How the new GDPR rules will impact on the industry and how customer service teams can take advantage of these regulations to improve their service.
Agents will need the tools to deliver proactive compliance
The GDPR will provide comprehensive and far-reaching criteria for businesses to adhere to, since it will apply to the whole of the EU and any global company which holds data on EU citizens. The new, much stricter rules will impact how businesses capture and store customer data, including the data captured in contact centres. Whilst this means much firmer rules around call recording and archiving, it also highlights how vital it is that agents understand how to comply and that they have the tools to achieve compliance. And, there is no escaping from it, especially when the risk of non-compliance is huge. Everyone knows the potential penalties will be very severe, with fines of up to €20 million or 4% of the business’ annual global turnover.
Whilst you will no doubt be training your agents in key aspects of GDPR, such as how to deal with request to access personal data, consumer requests to correct such data, the consumers ‘right to be forgotten’ and how to gain consent to use personal data, is this enough? Simply recording your calls and doing random compliance checks will not provide confidence in your compliance. To be certain of GDPR compliance, call centres need to be capturing and analysing every customer interaction. This will show that your agents are correctly asking for the customer’s consent, or properly documenting revocation of consent. And if they not, you need to be able to quickly identify which agents need specific GPDR coaching to correct the problem.
Consumers are becoming increasingly aware of their rights over their own data. They have very clear expectations about how their data is handled when they call in or interact online and these expectations are heightened with GDPR. This will mean agents will need GDPR guidance while on a call. With real-time analytics, agents can receive next-best-action guidance reminders, script adherence notifications or other assistance – such as a reminder to obtain consent to contact the customer in the future – all based on what is happening on the live call. If you don’t provide your agents with tools like this, not only will their job become increasingly pressurised, but you will expose the business to significant financial and reputational risks.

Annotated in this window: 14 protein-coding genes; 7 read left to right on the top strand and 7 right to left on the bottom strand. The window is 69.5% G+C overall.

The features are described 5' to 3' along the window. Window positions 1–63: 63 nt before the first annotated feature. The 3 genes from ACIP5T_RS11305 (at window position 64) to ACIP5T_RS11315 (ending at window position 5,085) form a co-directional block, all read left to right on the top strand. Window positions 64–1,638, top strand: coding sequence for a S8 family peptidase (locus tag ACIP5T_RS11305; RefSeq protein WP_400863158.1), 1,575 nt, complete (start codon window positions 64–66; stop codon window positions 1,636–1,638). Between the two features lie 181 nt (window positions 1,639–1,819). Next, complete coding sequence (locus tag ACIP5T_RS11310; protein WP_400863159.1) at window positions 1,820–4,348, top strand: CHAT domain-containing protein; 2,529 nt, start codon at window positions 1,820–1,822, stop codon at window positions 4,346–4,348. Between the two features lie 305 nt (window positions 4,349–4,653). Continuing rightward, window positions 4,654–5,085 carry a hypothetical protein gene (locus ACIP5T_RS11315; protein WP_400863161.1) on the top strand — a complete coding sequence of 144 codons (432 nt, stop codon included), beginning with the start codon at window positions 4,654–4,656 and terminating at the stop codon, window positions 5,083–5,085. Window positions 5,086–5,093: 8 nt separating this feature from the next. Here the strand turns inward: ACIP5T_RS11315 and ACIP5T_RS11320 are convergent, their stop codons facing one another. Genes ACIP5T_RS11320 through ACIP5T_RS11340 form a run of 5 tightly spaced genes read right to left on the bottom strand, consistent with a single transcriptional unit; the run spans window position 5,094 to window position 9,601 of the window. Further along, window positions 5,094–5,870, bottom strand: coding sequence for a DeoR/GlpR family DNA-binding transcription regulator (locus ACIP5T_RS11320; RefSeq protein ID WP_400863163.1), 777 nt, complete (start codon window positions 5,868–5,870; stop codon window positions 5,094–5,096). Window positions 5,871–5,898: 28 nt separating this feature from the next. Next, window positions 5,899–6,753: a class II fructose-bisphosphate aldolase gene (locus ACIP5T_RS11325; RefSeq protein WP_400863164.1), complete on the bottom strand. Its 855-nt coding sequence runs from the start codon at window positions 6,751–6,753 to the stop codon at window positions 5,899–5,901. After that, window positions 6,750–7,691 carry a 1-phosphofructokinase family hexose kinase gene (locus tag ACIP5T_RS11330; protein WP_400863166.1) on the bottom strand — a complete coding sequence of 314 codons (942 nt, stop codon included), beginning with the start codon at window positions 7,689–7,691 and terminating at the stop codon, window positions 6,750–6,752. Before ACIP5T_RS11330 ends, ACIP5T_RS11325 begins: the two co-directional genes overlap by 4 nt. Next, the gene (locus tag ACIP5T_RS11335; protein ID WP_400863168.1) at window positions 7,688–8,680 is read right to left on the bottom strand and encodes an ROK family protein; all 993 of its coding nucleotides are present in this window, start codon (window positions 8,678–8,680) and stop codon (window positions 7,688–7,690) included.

Contact centres will also need to ensure they protect call recordings in the same way they would protect any digital or written data. That’s because calls contain data a lot of personal data where the customer can not only be identified but also where a picture of their lifestyle can be created. All of this is information is susceptible to a data breach and it is very likely that cybercriminals are creating new ways to generate money based on GDPR legislation. This means call centres will need to choose the right technology platforms, to meet the specific aspects of GDPR requirements. You should look for platforms that are compliant with security standards, such as ISO27001 or Payment Card Industry Data Security Standards (PCI DSS).
I realise that I’ve mentioned a lot of threats. But there is an upside to GDPR. If agents are given the right tools and coaching, customers will receive a better experience. This will enable call centres to reinforce how recognise the value to customers of their own data – and how they are protecting it for them. This proactive form of compliance will strengthen brand values and could deliver an edge in the market.
Frank Sherlock, VP International at CallMiner